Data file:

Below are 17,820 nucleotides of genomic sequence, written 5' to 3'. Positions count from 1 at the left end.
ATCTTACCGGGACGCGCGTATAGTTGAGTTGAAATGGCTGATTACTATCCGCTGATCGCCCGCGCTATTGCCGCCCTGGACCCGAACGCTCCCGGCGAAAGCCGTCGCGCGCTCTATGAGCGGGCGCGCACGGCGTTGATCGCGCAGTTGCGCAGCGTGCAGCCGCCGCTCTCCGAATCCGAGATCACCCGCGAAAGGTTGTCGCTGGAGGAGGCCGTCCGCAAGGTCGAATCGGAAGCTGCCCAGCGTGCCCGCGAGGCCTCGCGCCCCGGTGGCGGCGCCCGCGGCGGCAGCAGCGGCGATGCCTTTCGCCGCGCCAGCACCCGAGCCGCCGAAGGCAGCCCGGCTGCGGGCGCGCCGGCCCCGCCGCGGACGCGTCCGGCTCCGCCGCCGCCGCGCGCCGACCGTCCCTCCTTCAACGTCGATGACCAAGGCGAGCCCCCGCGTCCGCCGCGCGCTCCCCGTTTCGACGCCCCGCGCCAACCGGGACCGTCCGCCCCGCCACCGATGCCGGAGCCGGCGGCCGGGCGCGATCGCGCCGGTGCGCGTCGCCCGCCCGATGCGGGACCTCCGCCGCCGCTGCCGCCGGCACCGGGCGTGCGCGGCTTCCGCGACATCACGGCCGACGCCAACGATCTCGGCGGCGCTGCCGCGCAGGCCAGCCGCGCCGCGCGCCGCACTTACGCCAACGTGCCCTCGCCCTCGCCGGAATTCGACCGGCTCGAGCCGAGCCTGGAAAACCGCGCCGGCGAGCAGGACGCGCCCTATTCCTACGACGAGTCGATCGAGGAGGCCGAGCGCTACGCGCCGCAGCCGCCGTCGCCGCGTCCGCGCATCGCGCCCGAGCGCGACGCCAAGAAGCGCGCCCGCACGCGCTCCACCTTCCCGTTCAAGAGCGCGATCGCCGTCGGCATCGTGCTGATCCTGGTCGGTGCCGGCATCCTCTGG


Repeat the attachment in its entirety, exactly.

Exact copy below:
Below are 17,820 nucleotides of genomic sequence, written 5' to 3'. Positions count from 1 at the left end.
ATCTTACCGGGACGCGCGTATAGTTGAGTTGAAATGGCTGATTACTATCCGCTGATCGCCCGCGCTATTGCCGCCCTGGACCCGAACGCTCCCGGCGAAAGCCGTCGCGCGCTCTATGAGCGGGCGCGCACGGCGTTGATCGCGCAGTTGCGCAGCGTGCAGCCGCCGCTCTCCGAATCCGAGATCACCCGCGAAAGGTTGTCGCTGGAGGAGGCCGTCCGCAAGGTCGAATCGGAAGCTGCCCAGCGTGCCCGCGAGGCCTCGCGCCCCGGTGGCGGCGCCCGCGGCGGCAGCAGCGGCGATGCCTTTCGCCGCGCCAGCACCCGAGCCGCCGAAGGCAGCCCGGCTGCGGGCGCGCCGGCCCCGCCGCGGACGCGTCCGGCTCCGCCGCCGCCGCGCGCCGACCGTCCCTCCTTCAACGTCGATGACCAAGGCGAGCCCCCGCGTCCGCCGCGCGCTCCCCGTTTCGACGCCCCGCGCCAACCGGGACCGTCCGCCCCGCCACCGATGCCGGAGCCGGCGGCCGGGCGCGATCGCGCCGGTGCGCGTCGCCCGCCCGATGCGGGACCTCCGCCGCCGCTGCCGCCGGCACCGGGCGTGCGCGGCTTCCGCGACATCACGGCCGACGCCAACGATCTCGGCGGCGCTGCCGCGCAGGCCAGCCGCGCCGCGCGCCGCACTTACGCCAACGTGCCCTCGCCCTCGCCGGAATTCGACCGGCTCGAGCCGAGCCTGGAAAACCGCGCCGGCGAGCAGGACGCGCCCTATTCCTACGACGAGTCGATCGAGGAGGCCGAGCGCTACGCGCCGCAGCCGCCGTCGCCGCGTCCGCGCATCGCGCCCGAGCGCGACGCCAAGAAGCGCGCCCGCACGCGCTCCACCTTCCCGTTCAAGAGCGCGATCGCCGTCGGCATCGTGCTGATCCTGGTCGGTGCCGGCATCCTCTGG